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I'm from Lilongwe, the capital of Malawi. It's very hot in my country and you feel a huge difference withIrelandthe moment you step out of the plane. My first impression ofDublinwas that it is very fast and so packed, it's crazy! I was amazed to see so many people in the streets all around me. But at the same time there are plenty of things here that remind me of home. Ireland is very green, just like Malawi. I'm also Catholic and in Dublin I can find a Catholic church on any street!
Malawi is a small country and our people are very friendly. We have never had wars, we are one of the most peaceful countries inAfrica. But Malawi is also quite poor - currently we are the ninth least developed nation in the world. I think some responsibility for this lies with our former president, who became like a dictator during his last term. For example, one of his ministers wanted to introduce a law to ban, umm... breaking wind in public, but he didn't succeed. Who does that kind of thing? Last year we also had fuel shortages and motorists had to queue for up to three days to get petrol! There was no foreign currency too and many things were scarce. But in April this year our former president died and actually most people were quite happy! Our new president is a woman called Joyce Banda and she is changing Malawifor the better so things are looking up for our country. For example, they've just built the first 5 star hotel in Malawi. It's beautiful, better than anything I've seen here!
There's quite a lot of Irish people in Malawi. We have a lot of Irish pubs, we also celebrate St Patrick's Day. I think the Irish are similar to Malawian people. They're laid back and they take the day as it comes. The Irish are very friendly and I've seen many examples of this here inDublin. For example, once we were going home to Leixlip from work - we worked in Maynooth College at the time. But we lost our train ticket. So we decided to walk home and it's about an hour on foot! We started walking and we noticed that a police car passed us and then it came back and stopped. A Garda officer asked us where we were going and then said: are you insane? He explained that the road had no sidewalks and it would be dangerous to walk all the way. He offered us a lift. On the way we made friends with the officers, they were very nice people. When we arrived the neighbours saw us coming out of the Garda car and wondered what we did. That day we were the talk of the village!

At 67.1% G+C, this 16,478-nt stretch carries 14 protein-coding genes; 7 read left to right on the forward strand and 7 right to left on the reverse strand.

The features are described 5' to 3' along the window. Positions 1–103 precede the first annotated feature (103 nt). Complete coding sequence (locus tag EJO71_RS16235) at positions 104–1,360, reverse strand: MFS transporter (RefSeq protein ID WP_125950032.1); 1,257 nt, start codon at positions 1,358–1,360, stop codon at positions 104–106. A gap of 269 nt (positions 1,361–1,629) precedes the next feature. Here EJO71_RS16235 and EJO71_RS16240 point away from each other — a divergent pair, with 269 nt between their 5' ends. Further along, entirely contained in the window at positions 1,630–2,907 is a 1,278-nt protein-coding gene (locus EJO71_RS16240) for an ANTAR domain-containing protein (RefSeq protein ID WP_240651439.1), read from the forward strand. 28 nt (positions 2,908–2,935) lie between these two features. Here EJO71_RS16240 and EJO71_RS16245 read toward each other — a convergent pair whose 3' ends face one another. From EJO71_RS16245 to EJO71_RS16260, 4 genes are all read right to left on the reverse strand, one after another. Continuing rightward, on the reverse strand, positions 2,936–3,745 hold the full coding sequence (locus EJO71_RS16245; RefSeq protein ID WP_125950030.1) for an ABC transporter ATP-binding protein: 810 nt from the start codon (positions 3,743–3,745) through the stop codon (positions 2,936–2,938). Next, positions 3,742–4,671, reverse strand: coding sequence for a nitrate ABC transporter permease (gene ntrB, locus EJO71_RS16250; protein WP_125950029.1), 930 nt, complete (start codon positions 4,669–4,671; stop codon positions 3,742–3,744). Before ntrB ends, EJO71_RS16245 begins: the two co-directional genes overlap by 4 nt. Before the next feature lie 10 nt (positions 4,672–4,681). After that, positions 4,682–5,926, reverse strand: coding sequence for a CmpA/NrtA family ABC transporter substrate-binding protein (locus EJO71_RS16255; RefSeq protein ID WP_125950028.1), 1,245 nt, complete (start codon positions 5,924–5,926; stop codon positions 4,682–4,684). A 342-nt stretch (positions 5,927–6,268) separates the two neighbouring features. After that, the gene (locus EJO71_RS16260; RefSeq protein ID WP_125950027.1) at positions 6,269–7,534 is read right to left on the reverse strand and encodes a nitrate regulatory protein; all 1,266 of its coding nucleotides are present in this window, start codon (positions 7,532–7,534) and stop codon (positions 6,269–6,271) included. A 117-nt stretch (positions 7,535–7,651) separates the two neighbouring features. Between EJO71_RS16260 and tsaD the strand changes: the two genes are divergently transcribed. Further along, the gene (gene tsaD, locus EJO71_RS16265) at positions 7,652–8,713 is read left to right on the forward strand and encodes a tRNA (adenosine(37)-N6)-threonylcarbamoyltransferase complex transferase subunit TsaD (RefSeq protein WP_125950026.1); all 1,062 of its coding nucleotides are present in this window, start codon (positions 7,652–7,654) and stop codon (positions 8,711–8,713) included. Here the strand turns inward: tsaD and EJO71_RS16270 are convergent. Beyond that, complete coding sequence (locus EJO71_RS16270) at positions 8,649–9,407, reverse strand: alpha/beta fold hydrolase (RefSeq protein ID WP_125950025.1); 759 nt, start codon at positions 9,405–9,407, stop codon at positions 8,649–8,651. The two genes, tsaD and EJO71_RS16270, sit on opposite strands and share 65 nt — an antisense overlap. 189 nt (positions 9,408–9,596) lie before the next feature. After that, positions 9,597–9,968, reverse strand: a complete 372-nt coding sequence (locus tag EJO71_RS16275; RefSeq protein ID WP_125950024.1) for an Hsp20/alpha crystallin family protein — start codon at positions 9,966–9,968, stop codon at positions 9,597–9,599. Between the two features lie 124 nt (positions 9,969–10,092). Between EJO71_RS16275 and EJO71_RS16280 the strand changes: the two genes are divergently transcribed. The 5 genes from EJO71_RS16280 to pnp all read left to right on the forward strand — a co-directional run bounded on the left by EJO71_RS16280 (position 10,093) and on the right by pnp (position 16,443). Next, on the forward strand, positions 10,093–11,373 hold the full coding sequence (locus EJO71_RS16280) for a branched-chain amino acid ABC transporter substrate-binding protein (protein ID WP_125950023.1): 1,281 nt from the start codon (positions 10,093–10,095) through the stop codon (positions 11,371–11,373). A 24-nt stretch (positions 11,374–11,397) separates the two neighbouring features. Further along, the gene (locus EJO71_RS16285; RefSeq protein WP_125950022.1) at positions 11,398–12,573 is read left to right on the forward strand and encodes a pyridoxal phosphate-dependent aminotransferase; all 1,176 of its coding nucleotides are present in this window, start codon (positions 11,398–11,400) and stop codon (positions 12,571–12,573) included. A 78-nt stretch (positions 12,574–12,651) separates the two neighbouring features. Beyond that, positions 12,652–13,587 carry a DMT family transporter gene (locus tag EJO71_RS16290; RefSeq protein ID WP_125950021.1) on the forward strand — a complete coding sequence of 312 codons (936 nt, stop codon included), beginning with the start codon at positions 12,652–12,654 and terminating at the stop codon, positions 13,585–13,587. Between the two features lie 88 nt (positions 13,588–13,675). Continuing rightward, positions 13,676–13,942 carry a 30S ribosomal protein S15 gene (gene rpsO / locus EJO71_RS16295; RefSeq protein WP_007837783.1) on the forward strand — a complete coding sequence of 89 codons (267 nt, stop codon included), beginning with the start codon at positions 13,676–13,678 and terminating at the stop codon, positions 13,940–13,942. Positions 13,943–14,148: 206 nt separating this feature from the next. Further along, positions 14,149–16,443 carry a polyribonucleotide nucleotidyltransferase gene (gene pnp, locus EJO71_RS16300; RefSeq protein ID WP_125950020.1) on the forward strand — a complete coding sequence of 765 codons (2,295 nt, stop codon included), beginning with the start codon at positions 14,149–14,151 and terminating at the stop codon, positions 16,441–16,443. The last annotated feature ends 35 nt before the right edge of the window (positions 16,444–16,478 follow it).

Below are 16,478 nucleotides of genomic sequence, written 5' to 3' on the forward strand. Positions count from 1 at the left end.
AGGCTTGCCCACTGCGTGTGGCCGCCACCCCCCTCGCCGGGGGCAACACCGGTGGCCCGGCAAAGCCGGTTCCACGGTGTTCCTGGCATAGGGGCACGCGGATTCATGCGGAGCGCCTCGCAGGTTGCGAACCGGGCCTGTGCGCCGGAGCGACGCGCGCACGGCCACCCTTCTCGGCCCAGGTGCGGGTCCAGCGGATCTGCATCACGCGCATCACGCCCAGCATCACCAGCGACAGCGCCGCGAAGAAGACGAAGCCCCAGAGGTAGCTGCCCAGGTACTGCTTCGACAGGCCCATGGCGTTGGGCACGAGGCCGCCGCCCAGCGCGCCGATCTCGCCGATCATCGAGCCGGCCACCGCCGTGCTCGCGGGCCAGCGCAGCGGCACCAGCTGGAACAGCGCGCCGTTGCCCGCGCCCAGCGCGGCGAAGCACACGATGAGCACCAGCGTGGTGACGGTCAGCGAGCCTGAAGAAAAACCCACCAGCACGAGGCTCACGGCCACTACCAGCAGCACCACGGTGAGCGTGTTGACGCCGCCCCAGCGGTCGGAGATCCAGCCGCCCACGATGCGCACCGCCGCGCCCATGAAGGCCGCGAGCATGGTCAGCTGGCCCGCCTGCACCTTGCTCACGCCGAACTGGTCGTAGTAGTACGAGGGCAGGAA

There's quite a lot of Malawians in Irelandat the moment. There is a Malawian community organisation that has a president and a vice-president, but we're not involved in it. They even held a Miss Malawi Ireland contest recently, but we didn't participate. Most people inMalawispeak English so it's easy for us to integrate in Ireland. Our community was shocked after the murder of a Malawian student Rudo Mawere in Dublin this February. The girl's body was found inside a travel bag beside some rubbish bins. The killer was not fromMalawi, so after this happened I think we became mistrustful of foreigners. For me personally, I am afraid to walk in the streets of Dublin alone. At home you know which places you can visit and which places you should avoid, but here you don't really know about anything.
Apart from the weather I really miss food from home. In shops in Dublin you find mostly processed foods which I don't really like. The traditional food inMalawiis called nsima or pap - it's made of maize or cassava flour. It's a bit like mashed potatoes, but tastier. It's lovely with a beef stew and I really miss it! I also miss a type of fish found in Malawi- chambo. It has been very hard to adjust to the weather here, I also miss my family and my pets, but I always keep my chin up and tell myself that if everything and every place in the world were the same, life wouldn't be exciting. For me, coming to Ireland was worth it. It has been an amazing experience, and I am yet to experience more!